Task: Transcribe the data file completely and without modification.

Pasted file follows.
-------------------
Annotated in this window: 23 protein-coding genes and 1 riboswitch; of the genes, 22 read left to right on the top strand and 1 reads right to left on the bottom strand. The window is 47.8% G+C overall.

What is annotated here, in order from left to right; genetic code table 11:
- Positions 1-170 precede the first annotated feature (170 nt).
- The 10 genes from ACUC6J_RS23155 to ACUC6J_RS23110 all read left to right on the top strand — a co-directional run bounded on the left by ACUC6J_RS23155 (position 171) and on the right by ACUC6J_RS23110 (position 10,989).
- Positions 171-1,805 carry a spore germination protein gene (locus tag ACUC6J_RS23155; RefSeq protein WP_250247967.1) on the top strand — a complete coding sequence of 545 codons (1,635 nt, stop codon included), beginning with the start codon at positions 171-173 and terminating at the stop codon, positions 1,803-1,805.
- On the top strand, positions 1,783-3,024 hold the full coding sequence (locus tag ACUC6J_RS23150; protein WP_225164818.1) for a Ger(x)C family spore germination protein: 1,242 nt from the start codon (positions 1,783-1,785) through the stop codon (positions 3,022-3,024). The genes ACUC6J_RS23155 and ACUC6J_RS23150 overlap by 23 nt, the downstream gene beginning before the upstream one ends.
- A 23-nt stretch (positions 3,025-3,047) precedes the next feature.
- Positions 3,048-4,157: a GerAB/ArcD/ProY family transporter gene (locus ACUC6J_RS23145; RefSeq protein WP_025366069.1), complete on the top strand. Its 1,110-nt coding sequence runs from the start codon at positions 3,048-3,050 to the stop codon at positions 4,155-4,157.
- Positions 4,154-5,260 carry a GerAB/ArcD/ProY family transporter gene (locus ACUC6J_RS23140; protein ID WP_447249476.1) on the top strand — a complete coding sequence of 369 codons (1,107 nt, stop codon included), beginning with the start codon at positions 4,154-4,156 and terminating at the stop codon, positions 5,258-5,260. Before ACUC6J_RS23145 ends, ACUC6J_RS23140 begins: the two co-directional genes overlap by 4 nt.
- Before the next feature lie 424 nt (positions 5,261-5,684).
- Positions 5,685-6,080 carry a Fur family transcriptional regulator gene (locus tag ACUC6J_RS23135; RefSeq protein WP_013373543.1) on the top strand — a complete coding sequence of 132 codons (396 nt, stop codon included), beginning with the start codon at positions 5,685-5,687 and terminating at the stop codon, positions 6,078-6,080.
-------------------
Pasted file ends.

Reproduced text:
Annotated in this window: 23 protein-coding genes and 1 riboswitch; of the genes, 22 read left to right on the top strand and 1 reads right to left on the bottom strand. The window is 47.8% G+C overall.

What is annotated here, in order from left to right; genetic code table 11:
- Positions 1-170 precede the first annotated feature (170 nt).
- The 10 genes from ACUC6J_RS23155 to ACUC6J_RS23110 all read left to right on the top strand — a co-directional run bounded on the left by ACUC6J_RS23155 (position 171) and on the right by ACUC6J_RS23110 (position 10,989).
- Positions 171-1,805 carry a spore germination protein gene (locus tag ACUC6J_RS23155; RefSeq protein WP_250247967.1) on the top strand — a complete coding sequence of 545 codons (1,635 nt, stop codon included), beginning with the start codon at positions 171-173 and terminating at the stop codon, positions 1,803-1,805.
- On the top strand, positions 1,783-3,024 hold the full coding sequence (locus tag ACUC6J_RS23150; protein WP_225164818.1) for a Ger(x)C family spore germination protein: 1,242 nt from the start codon (positions 1,783-1,785) through the stop codon (positions 3,022-3,024). The genes ACUC6J_RS23155 and ACUC6J_RS23150 overlap by 23 nt, the downstream gene beginning before the upstream one ends.
- A 23-nt stretch (positions 3,025-3,047) precedes the next feature.
- Positions 3,048-4,157: a GerAB/ArcD/ProY family transporter gene (locus ACUC6J_RS23145; RefSeq protein WP_025366069.1), complete on the top strand. Its 1,110-nt coding sequence runs from the start codon at positions 3,048-3,050 to the stop codon at positions 4,155-4,157.
- Positions 4,154-5,260 carry a GerAB/ArcD/ProY family transporter gene (locus ACUC6J_RS23140; protein ID WP_447249476.1) on the top strand — a complete coding sequence of 369 codons (1,107 nt, stop codon included), beginning with the start codon at positions 4,154-4,156 and terminating at the stop codon, positions 5,258-5,260. Before ACUC6J_RS23145 ends, ACUC6J_RS23140 begins: the two co-directional genes overlap by 4 nt.
- Before the next feature lie 424 nt (positions 5,261-5,684).
- Positions 5,685-6,080 carry a Fur family transcriptional regulator gene (locus tag ACUC6J_RS23135; RefSeq protein WP_013373543.1) on the top strand — a complete coding sequence of 132 codons (396 nt, stop codon included), beginning with the start codon at positions 5,685-5,687 and terminating at the stop codon, positions 6,078-6,080.